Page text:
Exhibitions

To complement the permanent displays, the Sedgwick Museum curates temporary exhibitions. These include collaborations with researchers and artists and also reflect relevant news stories, events and anniversaries.

We need more teeth
Digital Exhibition

March 2021

An exciting new collection of dinosaur casts was donated to the Sedgwick Museum in 2017. Among them, those of a prehistoric icon: Tyrannosaurus rex.

This display focuses on the skull of a Tyrannosaurus rex nicknamed ‘Stan’. It also explains why and how replicas or casts are made of fossils and includes a look behind-the-scenes into the curation of collections.

Visit the online exhibition


Lockdown creativity: Recreating an iconic scene of Jurassic sea life


February 2021

Explore the online gallery

Early in lockdown, the Getty Museum challenged social media users to recreate artworks from its collection using household objects.

Here in the Sedgwick Museum we responded by challenging ourselves and our social media followers to recreate a famous painting, Duria Antiquior, which hangs in our Museum. Using the hashtag #DIYDuria, we collected ammonites, belemnites and ichthyosaurs made from teaspoons, vegetables, Lego and more.


Women in the Archive 

November 2020

Explore the online exhibition

In this exhibition we take a look at the archive from a different narrative.

We will look at how the Archive documents womens experience of studying geology in the late nineteenth century, up until the First World War.

We hope that some of these stories will inspire further research. Please contact the museum if you have any questions.



Dawn of the Wonder Chicken


April 2020

Explore the online exhibition

Asteriornis
maastrichtensis, affectionately known as the Wonderchicken, is among the most exciting bird fossils ever found. It has one of the best-preserved fossil bird skulls in the world, and gives us important insights into the evolutionary origins of modern birds.

The Wonderchicken was discovered and named by Dr Daniel Field, Juan Benito, and Albert Chen from the Department of Earth Sciences at the University of Cambridge, along with their collaborators Dr John Jagt and Dr Daniel Ksepka.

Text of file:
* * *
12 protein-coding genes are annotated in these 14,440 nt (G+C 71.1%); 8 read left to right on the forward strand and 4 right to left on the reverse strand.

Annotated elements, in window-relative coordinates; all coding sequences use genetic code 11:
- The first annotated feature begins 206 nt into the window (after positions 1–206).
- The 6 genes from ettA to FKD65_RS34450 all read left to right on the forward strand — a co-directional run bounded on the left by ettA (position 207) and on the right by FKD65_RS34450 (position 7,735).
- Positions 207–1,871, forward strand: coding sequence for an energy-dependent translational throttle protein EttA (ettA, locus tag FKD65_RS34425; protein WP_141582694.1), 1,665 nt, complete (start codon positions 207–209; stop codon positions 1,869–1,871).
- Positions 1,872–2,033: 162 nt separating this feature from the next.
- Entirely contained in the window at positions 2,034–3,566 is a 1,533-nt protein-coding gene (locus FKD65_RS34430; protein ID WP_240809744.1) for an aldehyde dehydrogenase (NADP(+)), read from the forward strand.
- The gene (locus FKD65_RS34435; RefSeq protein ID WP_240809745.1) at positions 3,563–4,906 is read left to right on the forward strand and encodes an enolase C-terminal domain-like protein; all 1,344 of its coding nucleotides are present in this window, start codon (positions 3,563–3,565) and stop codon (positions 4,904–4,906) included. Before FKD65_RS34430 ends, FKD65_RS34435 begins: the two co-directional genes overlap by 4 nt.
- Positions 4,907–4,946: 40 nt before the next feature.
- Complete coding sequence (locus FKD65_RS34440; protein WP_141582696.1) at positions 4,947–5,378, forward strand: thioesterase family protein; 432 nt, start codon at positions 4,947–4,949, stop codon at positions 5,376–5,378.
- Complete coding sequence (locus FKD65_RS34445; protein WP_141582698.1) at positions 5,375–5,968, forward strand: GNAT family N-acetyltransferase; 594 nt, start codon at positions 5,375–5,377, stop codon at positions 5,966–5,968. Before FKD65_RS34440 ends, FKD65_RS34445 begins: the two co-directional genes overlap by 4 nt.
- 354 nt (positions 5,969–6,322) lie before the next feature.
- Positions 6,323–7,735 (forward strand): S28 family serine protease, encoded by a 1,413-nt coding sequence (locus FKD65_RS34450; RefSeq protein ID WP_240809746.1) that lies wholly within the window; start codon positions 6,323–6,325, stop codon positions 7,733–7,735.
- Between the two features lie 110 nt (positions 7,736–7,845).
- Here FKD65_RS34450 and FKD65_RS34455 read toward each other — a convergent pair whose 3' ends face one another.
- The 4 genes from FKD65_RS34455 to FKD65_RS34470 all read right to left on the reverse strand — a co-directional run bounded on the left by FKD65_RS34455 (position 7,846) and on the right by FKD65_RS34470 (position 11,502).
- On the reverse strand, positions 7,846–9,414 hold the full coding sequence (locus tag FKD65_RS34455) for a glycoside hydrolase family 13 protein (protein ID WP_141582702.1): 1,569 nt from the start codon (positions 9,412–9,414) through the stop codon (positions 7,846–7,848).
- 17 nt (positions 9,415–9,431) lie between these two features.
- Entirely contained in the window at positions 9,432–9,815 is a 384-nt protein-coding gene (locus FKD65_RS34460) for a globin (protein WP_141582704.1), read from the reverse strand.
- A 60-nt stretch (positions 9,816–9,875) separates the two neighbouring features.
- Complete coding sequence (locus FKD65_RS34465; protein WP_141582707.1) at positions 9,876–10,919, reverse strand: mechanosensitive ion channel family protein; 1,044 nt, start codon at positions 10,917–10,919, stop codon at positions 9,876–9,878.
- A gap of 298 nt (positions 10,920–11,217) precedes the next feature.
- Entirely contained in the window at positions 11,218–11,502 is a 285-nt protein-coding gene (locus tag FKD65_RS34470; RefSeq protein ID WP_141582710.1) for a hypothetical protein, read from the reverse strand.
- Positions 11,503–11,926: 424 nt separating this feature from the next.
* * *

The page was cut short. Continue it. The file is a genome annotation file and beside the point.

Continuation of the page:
The museum planned to open a temporary display to coincide with the publication of this work in the March 2020 issue of the journal Nature. This has been postponed and instead has become our first online exhibition.

Asteriornis maastrichtensis reconstruction
Image credit: Philip Krzeminski 2019


Deep Earth Explorers

Opened March 2020

A new interactive exhibition exploring the interior of the Earth.  Co-created by a team of researchers from the University’s Department of Earth Sciences, Museum staff, and with input from the public, this new exhibition enables visitors to explore inside the deep Earth, and find out more about the people who use earthquakes to understand what happens deep below the Earth’s surface. Turn the pages of a 3D Earth model, make the Earth’s mantle move with playful swells of convection; and trigger seismic waves that ripple throughout the Earth.   





 

 

Monday - Friday: 10am - 5pm
Saturday: 10am - 4pm



Back at the beginning of lock down the Getty museum challenged us to recreate famous works of art with objects from around the home (#GettyMuseumChallenge). As soon as I heard about it I knew I had to make the Duria Antiquior. Despite it’s size, you might have missed the ‘Duria’, high up on a wall in the Jurassic pond area of the museum.




University of Cambridge Museums (UCM) create 28 page Explore and Create pack for families in response to the coronavirus (COVID-19) crisis.